Ekezie takes center stage against Illini Big man looms large in Maryland's plans for undersized Illinois

Script gave Purdue 3 wins

Out-rebounded 2-1, Illini still won 1st round

March 14, 1998|By Paul McMullen | Paul McMullen,SUN STAFF

SACRAMENTO, Calif. -- Illinois has won 12 of its past 14 basketball games. Both losses were to Purdue, which knocked off the Fighting Illini not just twice, but three times this winter because Illinois was unable to match up with the Boilermakers and Brad Miller.

Miller stands 6 feet 11, 240 pounds. Hmmm. Does Maryland have anybody like that?

The fourth-seeded Terps' biggest edge over the fifth-seeded Fighting Illini in their second-round West Regional game in the NCAA tournament at the Arco Arena today (4: 30 p.m., Ch. 13) is at center, where Obinna Ekezie appears more confident and capable with each game.

If the 6-foot-10, 256-pound junior from Port Harcourt, Nigeria, can do to Jarrod Gee what Purdue's Miller did, Maryland could find itself in the Sweet 16 for the third time in five years. The winner will move on to Anaheim on Thursday, and a third-round game against either defending champion Arizona or Illinois State.

Illinois won a share of the Big Ten championship despite being a doughnut team -- one without a center.

Gee, 6-8 and 240, is introduced as a center but listed as a forward and when asked to describe his position, he answered, "player."

"However you say his name [Ekezie], he's bigger, stronger and he has the height advantage," Gee said. "I've just got to stay low, not play timid."

That's routine for Illinois, which has seen a starting lineup of Gee and four other seniors surpass expectations with an underdog mentality and some fine play on the perimeter.

How do you figure a team that was out-rebounded 32-16 in the first round, and still beat South Alabama, 64-51?

Like the Terps, the Fighting Illini had a checkered nonconference season. Just as Maryland lost Keith Booth, Illinois had to replace Kiwane Garris. It began 1998 with an 8-5 record, before a veteran team came together in conference play.

Just as Maryland couldn't deal with Duke, however, Illinois had a nemesis in Purdue. Three of Illinois' last four losses were to the Boilermakers, and Miller averaged 17.7 points and 10.3 rebounds in those meetings.

Ekezie, who didn't come out of a prolonged shooting slump in the Atlantic Coast Conference until late February, has scored in double figures in 10 of Maryland's last 11 games.

The Terps are allowing him the space he needs to operate, he's become tougher to double-team, and when he has been, Maryland's three-point shooters have been delivering.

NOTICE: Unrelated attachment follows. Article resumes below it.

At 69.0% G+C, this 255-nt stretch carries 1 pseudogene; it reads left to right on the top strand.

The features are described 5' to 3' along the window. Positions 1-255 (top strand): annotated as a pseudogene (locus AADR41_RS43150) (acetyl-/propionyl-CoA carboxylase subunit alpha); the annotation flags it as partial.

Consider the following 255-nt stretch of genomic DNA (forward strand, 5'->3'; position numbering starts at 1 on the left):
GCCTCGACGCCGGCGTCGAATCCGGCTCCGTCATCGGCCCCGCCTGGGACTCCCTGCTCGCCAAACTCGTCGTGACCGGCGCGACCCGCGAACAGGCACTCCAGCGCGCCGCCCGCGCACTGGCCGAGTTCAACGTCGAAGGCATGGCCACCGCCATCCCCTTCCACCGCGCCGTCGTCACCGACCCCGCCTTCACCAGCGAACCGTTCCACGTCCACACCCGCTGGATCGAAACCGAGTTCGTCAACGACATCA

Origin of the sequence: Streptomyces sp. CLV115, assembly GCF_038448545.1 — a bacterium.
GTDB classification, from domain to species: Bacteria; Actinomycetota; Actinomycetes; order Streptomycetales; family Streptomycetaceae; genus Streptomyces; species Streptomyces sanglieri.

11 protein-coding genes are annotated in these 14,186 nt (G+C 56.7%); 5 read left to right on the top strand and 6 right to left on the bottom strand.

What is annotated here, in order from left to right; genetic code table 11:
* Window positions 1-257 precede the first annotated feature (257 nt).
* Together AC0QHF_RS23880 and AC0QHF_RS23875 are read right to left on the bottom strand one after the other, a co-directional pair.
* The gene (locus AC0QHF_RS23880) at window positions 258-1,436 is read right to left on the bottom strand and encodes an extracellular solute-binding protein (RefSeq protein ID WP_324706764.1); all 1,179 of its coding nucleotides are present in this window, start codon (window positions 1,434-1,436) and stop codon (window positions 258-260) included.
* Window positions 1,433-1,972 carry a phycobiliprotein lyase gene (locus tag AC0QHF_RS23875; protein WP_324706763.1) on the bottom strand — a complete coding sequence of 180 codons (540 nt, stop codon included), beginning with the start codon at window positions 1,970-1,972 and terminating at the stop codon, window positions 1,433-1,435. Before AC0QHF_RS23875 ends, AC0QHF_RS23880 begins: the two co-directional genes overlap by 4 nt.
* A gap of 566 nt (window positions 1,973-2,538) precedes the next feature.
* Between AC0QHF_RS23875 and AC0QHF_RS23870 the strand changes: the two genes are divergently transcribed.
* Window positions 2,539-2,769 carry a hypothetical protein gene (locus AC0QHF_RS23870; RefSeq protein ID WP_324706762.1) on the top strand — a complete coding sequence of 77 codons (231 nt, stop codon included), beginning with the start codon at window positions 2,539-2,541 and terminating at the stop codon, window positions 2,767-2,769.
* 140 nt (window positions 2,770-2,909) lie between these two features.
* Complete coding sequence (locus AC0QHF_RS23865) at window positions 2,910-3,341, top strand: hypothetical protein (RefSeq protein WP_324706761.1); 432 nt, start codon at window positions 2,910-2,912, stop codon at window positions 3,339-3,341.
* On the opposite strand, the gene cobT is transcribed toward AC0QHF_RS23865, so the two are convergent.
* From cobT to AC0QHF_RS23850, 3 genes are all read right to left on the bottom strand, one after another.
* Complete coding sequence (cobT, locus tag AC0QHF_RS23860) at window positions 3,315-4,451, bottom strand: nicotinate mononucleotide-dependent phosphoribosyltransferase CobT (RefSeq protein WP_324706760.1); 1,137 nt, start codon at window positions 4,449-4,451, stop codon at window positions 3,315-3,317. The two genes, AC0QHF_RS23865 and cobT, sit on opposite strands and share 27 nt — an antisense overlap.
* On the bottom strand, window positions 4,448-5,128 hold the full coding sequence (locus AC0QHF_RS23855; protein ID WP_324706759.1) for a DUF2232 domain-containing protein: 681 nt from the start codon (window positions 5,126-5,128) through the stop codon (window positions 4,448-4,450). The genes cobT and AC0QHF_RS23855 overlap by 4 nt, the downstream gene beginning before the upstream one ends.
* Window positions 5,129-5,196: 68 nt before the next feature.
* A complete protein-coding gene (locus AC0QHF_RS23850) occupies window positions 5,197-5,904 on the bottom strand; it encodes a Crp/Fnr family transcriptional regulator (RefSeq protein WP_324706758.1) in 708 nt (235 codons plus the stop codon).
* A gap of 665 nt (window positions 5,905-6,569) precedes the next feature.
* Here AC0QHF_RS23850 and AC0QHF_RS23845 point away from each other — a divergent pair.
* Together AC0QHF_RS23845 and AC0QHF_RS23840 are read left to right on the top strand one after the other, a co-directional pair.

Sarunas Jasikevicius, the Terps' senior guard, has made 50 percent (13 of 26) of his three-pointers in Maryland's last four games.

"We've always emphasized the inside-out game," Jasikevicius said. "We're going to need even more emphasis on it against Illinois."

The Terps will try to pound the ball in not just to Ekezie, but to power forward Rodney Elliott, who'll have 2 inches and 13 pounds on Brian Johnson, but it might not be easy getting there.

In Big Ten games, the Fighting Illini led in scoring defense, field-goal percentage defense and three-point percentage defense, and they are renowned for their rough-and-tumble work from the perimeter in.

Just ask South Alabama, a team that is supposed to be adept with its patience and patterns, but had 20 turnovers in Thursday's first-round loss.

If Maryland coach Gary Williams' comparisons continue to ring true, meanwhile, the Terps have other concerns.

Williams said that Utah State guard Marcus Saxon reminded him of Rod Strickland, and that the Aggies were reminiscent of North Carolina State. Saxon was great, and the Terps handled Utah State as easily as they did the Wolfpack.

As far as Illinois, he likened their attack to that of Wake Forest, the NIT participant that swept Maryland.

The Fighting Illini launch nearly 18 three-pointers per game. Kevin Turner, the two guard, was the third-leading scorer in the Big Ten, with a 17.9 average. Jerry Hester, the forward who matches up with Laron Profit, averages 14.7, and point guard Matt Heldman averages 10.9 points and 4.0 assists per game.

Maryland point guard Terrell Stokes, meanwhile, is coming off a so-so Utah State game: He had fewer assists (three) than he did turnovers (four) for the first time since a Dec. 4 loss at Clemson.

The assist slack was picked up by Profit and Jasikevicius, who combined for 13 while funneling the ball to Elliott and Ekezie.

That part of the plan won't change against Illinois.

Terps today Who: Maryland (20-10) vs. Illinois (23-9)

What: NCAA tournament West Regional, second round

Where: Sacramento, Calif.

When: 4: 30 p.m. TV/Radio: Chs. 13, 9/WBAL (1090 AM)

Line: Maryland by 5

Pub Date: 3/14/98

Baltimore Sun Articles
Please note the green-lined linked article text has been applied commercially without any involvement from our newsroom editors, reporters or any other editorial staff.